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September 2015

Family in Focus


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Words: A Matter of Life or Death

By Sarah Hodges


Words have always held an intimate place in my heart. I’m inexplicably moved by the letters fitted together to form life on the pages of books; a wonder passed down to me by my mother and grandmother. This lovely relationship began early.

My two-year-old eyes sparkled when my teacher announced the magical time of free play. My friends tripped over each other to arrive at blocks, babies, and toy kitchens, while my scrawny frame scrambled in the opposite direction to the teacher’s table, where I waited impatiently while she settled the class. I watched as Mrs. Betty moved slowly, very slowly, to the “tall cabinets.” She retrieved a stack of magazines and placed them between us after sitting down next to me.

I remember reaching out gingerly to what I knew was going to be an entrancing world. I slowly opened the pages, captivated. I was mesmerized by the words—their curves and lines, color and placement.

As I grew and began to put letters and sounds together, my affection for the written, as well as spoken word, soared. Nancy Drew and I became best friends, desperately seeking to solve the cases presented to us. Thanks to my fourth-grade teacher, I developed a remarkable fascination with Oliver Twist, spending my afternoons running the rooftops of London, begging for scraps and perfecting my British accent.

Part of maturity is learning to connect to the world around you. My search taught me the painful lesson that words had additional forms. The kinds you specifically encounter from the mouths of others. Words that often subtly and discreetly are meant to harm you.

As a little girl, I remember being confused as to why words that fit together so beautifully in books or art could be reformulated in another’s mind and produced with such flippancy to wound the heart of a vulnerable soul.

It’s hard for me to recall the compliments I’ve received over the last 27 years; yet, and without too much effort, I could catalog easily the words of death that have been spoken to and through me.


There’s the distinction: words either bring life or death.

My personal experience, coupled with the stories of others I have the privilege to know, has led me to a conclusion—we, as humans, can often be judgmental. Judgment is the crux of all gossip, slander, and our favorite pastime of comparison.

Don’t believe me? Walk into any middle or high school in the nation. Adolescence is a critical time in which we are trying to navigate our place in the world—who we are, likes and dislikes, gifts and talents. In an effort to separate ourselves, we often do so at the expense of another—desperate to make a distinction between “us” and “them.” A lesson learned early that we carry with us into adulthood.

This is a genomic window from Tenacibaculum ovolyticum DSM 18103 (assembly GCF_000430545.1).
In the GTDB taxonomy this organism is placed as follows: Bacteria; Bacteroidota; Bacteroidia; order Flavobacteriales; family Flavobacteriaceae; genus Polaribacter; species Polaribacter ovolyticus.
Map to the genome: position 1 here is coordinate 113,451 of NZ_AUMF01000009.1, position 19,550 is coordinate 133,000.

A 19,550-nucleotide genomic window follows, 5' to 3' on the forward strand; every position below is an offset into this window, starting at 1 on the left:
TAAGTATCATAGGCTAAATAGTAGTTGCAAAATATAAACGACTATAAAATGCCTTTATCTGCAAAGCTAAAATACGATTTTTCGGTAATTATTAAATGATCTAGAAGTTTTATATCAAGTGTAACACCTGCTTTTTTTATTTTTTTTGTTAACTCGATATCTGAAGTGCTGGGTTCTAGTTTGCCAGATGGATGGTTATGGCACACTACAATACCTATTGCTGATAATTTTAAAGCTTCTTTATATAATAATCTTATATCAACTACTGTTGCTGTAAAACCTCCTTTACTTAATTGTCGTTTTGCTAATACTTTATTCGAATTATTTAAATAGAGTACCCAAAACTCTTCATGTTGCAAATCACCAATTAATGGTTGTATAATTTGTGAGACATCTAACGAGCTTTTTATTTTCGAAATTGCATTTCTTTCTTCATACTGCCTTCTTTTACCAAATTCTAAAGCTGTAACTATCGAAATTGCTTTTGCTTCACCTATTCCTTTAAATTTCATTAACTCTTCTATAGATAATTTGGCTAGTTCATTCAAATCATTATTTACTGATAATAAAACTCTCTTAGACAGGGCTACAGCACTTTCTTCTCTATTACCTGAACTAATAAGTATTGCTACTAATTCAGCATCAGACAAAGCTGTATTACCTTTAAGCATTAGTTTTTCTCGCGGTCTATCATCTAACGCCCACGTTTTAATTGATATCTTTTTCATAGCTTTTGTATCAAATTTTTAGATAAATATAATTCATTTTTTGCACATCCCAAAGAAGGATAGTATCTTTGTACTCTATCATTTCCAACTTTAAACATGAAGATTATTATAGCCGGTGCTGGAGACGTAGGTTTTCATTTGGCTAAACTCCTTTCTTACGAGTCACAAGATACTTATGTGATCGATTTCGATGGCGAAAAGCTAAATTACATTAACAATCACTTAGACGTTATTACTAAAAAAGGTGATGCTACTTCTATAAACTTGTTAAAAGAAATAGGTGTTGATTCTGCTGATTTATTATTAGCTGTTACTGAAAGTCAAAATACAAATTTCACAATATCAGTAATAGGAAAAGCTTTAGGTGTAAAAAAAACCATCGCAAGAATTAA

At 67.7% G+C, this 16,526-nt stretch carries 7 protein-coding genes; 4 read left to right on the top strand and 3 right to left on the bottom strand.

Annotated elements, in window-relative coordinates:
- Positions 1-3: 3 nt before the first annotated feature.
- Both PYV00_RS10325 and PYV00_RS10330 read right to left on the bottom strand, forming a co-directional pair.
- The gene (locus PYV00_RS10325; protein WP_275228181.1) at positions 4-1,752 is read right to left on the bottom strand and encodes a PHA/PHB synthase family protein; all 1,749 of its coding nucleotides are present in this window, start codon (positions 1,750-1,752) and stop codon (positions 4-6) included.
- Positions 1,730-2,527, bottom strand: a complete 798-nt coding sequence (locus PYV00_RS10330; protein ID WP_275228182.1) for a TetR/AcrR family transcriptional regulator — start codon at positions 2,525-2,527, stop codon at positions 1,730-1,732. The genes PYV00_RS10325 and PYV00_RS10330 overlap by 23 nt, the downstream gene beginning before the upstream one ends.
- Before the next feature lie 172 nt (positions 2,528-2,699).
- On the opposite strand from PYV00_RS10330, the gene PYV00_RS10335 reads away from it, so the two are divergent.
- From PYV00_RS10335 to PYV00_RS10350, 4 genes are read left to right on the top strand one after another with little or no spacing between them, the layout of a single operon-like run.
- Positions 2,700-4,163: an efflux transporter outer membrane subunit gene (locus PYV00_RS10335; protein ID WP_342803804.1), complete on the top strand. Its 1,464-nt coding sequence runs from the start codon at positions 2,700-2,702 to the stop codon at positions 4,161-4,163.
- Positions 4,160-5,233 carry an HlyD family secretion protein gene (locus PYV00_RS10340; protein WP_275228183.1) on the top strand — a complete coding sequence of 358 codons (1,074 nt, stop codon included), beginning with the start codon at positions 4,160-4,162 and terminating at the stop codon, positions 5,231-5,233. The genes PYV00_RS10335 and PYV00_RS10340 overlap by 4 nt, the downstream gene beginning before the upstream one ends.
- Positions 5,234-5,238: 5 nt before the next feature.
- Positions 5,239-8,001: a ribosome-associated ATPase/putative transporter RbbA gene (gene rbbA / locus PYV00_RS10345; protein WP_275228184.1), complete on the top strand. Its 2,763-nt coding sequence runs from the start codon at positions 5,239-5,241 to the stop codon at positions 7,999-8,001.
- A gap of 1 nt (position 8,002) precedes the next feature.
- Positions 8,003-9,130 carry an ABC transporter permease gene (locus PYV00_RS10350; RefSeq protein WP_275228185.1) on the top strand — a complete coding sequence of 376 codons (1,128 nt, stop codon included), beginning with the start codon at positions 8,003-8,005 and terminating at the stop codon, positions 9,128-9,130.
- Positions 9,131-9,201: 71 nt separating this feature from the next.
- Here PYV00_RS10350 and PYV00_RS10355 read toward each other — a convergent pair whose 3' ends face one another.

This played out in my own story. In my pursuit of acceptance and love, I’ve willingly sacrificed others on my altar of self-preservation. Sadly, this has happened more often than I’d care to admit to you. I wound others out of my own insecurities and fear—feelings of inadequacy, inferiority, and self-doubt; fear of rejection, loss, and exposure.

Our hearts desperately cry out to be known, yet we are often immobilized at the thought of that being reality. We struggle to receive the truth that we are “beautifully and wonderfully made,” regardless of how many retreats or lunches we have attended where this message of grace has been championed on our behalf.

Our hearts have been wounded, and in an attempt to heal our pain, we wound others. The proverbial “eye for an eye.” Painfully, the people we target are usually completely disconnected from our real pain. They are simply easy marks. My prayer is that we would be more aware of our words and their lasting resonance in the lives of others.

“There are no ordinary people. You have never talked to a mere mortal. Nations, cultures, arts, civilizations—these are mortal, and their life to ours as the life of a gnat. But it is immortals whom we joke with, work with, marry, snub, and exploit—immortal horrors or everlasting splendors” (C.S. Lewis, The Weight of Glory).

Jesus told us that the world would know us by our love for one another (John 13:35). May we be known as people whose speech flows with life, truth, grace, and love. That we are sought out for the acceptance and peace that surrounds us, rather than avoided for our sharp tongues and careless judgments.

“Let the words of my mouth, and the meditation of my heart, be acceptable in thy sight, O Lord, my strength, and my redeemer” (Psalm 19:14).


About the Writer: Sarah has a deep affection for coffee. Her love of words has led to freelancing in typography while working alongside a singer/songwriter duo in Nashville, Tennessee.


©2015 ONE Magazine, National Association of Free Will Baptists